But all of this only occurs to the viewer after a little thought. As a viewing experience, the film is mostly fast but depthless, its slower moments merely transitional as it proceeds to the next vivid, blood-hued set piece.
Maguire’s flaw is that he reacts to grief with the rage of the title. Since Cage is legendary anyway for his ability to switch his performing volume between zero and ten and ignore everything in between (his recent low-key performance in Joe provided a welcome respite), he feels just right for a character who, right from the outset, is more Hyde than Jekyll. Though the aud will never feel much sympathy for him, despite a little speech about the death of his first wife from cancer, there is cartoonish fun in watching Maguire, fifteen years out of the game, suddenly getting back into it and finding himself the mental and physical match of much younger criminals as he slides his trusty knife in and out of their bodies. Cage-watchers, and there are many out there, will find a couple of scenes that slot nicely into their Nick’s Wildest Moments YouTube compilations.
Though always watchable, Rage is rarely believable. Why indeed does Stormare talk like that? Who’s looking after the shop while Maguire is busy shooting up the city? Why is St John so protective towards the psychopath that Maguire has become, and why are the forensics so incompetent? Even the effective final twist depends on a memory failure by Paul that’s only just about plausible.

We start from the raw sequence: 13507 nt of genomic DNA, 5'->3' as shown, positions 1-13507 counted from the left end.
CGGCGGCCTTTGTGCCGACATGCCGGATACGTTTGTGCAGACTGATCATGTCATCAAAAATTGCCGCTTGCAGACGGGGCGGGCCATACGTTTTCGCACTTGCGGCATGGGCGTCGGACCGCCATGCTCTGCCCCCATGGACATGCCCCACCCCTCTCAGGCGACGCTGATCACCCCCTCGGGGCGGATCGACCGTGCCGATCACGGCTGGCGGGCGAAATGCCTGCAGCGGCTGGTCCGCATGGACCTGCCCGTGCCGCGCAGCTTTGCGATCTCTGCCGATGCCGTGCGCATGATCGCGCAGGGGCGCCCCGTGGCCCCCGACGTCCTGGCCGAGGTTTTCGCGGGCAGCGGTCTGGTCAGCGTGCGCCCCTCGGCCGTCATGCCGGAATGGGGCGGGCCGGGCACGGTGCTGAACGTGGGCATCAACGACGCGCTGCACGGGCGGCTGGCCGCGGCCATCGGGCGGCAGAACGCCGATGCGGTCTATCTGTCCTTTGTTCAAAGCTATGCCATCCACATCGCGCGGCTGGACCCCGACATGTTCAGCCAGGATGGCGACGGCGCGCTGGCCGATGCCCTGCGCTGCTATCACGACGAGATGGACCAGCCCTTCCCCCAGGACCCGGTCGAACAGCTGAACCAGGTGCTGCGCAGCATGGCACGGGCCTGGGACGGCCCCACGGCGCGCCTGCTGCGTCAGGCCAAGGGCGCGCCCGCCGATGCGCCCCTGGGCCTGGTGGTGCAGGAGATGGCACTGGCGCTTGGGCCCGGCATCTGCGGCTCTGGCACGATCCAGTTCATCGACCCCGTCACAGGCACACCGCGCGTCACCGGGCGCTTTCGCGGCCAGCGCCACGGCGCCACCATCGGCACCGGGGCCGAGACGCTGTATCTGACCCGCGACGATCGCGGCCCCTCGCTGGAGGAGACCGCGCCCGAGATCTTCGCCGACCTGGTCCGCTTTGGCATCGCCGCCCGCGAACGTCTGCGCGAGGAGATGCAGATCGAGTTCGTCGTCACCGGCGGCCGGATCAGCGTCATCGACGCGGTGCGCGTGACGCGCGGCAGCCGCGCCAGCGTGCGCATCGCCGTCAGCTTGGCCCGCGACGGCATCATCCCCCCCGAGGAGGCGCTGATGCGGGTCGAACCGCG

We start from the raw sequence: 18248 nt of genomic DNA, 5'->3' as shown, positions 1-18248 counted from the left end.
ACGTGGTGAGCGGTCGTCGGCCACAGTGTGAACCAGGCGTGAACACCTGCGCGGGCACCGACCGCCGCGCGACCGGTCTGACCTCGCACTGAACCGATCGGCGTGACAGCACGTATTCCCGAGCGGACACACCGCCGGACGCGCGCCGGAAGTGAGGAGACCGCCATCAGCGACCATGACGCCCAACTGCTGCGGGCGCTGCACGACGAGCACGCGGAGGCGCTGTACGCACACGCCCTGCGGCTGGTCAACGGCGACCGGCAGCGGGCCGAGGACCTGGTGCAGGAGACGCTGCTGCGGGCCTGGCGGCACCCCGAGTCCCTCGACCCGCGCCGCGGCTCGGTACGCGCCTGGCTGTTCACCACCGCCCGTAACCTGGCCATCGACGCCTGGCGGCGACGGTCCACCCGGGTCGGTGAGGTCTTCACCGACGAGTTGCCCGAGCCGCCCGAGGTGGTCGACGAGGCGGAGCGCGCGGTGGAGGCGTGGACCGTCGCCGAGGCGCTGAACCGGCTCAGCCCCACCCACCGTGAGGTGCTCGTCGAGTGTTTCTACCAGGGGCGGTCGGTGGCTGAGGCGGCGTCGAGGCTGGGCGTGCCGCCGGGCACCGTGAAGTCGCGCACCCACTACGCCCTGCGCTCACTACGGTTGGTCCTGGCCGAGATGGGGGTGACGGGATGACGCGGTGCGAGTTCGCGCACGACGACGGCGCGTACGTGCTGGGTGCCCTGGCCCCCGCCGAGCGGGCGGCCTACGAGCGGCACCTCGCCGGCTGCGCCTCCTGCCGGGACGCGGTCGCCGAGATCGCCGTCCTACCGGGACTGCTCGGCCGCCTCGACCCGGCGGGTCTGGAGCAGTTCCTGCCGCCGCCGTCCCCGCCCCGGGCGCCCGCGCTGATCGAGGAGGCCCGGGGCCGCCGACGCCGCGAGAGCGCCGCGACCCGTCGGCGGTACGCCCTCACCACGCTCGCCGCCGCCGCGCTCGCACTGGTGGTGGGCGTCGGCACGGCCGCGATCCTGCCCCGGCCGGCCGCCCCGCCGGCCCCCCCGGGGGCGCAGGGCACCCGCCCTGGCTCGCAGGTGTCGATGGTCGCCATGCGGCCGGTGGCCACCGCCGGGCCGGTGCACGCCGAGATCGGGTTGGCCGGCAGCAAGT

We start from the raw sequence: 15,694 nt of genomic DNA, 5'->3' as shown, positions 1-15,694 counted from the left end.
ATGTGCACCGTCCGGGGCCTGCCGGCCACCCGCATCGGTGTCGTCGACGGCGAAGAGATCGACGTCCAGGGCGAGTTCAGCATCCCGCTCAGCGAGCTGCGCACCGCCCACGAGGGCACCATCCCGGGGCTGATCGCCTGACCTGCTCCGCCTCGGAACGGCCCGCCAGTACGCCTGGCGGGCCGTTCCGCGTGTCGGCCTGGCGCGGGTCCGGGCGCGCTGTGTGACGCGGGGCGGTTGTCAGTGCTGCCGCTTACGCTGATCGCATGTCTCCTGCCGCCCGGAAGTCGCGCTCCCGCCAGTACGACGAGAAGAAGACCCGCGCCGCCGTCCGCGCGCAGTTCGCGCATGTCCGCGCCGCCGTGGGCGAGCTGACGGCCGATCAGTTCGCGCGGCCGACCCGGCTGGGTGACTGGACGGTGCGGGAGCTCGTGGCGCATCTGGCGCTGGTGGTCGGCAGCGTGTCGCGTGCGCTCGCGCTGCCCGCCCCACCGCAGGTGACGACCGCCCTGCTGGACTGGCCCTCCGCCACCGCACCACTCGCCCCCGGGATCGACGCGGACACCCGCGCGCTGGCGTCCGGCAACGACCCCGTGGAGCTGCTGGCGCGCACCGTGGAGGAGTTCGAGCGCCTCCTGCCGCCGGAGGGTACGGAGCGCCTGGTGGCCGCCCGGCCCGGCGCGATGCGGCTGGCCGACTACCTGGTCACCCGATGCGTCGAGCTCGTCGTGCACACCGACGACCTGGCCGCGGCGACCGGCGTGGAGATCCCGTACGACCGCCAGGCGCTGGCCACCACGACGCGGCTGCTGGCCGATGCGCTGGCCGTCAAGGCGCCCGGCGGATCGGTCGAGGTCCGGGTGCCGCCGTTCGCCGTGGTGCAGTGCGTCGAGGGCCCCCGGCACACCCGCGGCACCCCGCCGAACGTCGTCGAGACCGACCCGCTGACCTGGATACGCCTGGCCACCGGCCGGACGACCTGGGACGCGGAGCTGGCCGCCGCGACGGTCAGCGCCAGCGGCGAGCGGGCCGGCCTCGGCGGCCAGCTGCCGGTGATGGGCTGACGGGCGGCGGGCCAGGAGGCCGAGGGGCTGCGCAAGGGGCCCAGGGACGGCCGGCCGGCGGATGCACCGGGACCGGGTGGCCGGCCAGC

The characters are stereotypes, and as with Neon Flesh, it’s as though the actors have been told to play them with a knowing wink, which they do with relish. Pasha D. Lychnikoff as smiling Russian mafioso Chernov seems to be particularly enjoying himself in this regard, and like the others he’s fun to watch — but because he’s not credible, neither does he transmit real danger. (You’re Chernov,” Kane amusingly tells him. “You’re the bad guy.”) A lot of audience pain would be saved if there was an embargo on scriptwriters writing about aging black cops, Irish gangsters and Russian mafia hoods unless they’ve actually met one themselves.
Visually, too, Rage is a potpourri of cliches: Cabezas positively embraces slow motion and D.P. Andrzej Sekula always seeks out the unusual angle across a range of deja-vu locations which include an underground car park and a warehouse. One early shot from street level, of a skirted Caitlin crossing the street, is likely to raise feminist eyebrows within the first couple of minutes in a movie which, despite its awkward attempts at raindrop tenderness, is really all about testosterone — right down to Laurent Eyquem’s overused chunky, rock-based score.
Production companies: Hannibal Classics, Patriot Pictures, Image Entertainment
Cast: Nicolas Cage, Rachel Nichols, Peter Stormare, Aubrey Peeples, Danny Glover, Max Ryan, Jack Falahee, Pasha D. Lychnikoff, Michael McGrady
Director: Paco Cabezas
Screenwriters: Jim Agnew, Sean Keller
Producers:Michael Mendelsohn, Richard Rionda Del Castro
Executive producers: Jim Agnew, Hayley Magouirk, Martin J. Barab, Cam Cannon, Patricia Eberle, Frederico Lapenda, Sean Keller, Luis de Val
Director of photography: Andrzej Sekula
Production designer: Vincent DeFelice
Costume designer: Critter Pierce
Editor: Robert A. Ferretti
No rating, 98 minutes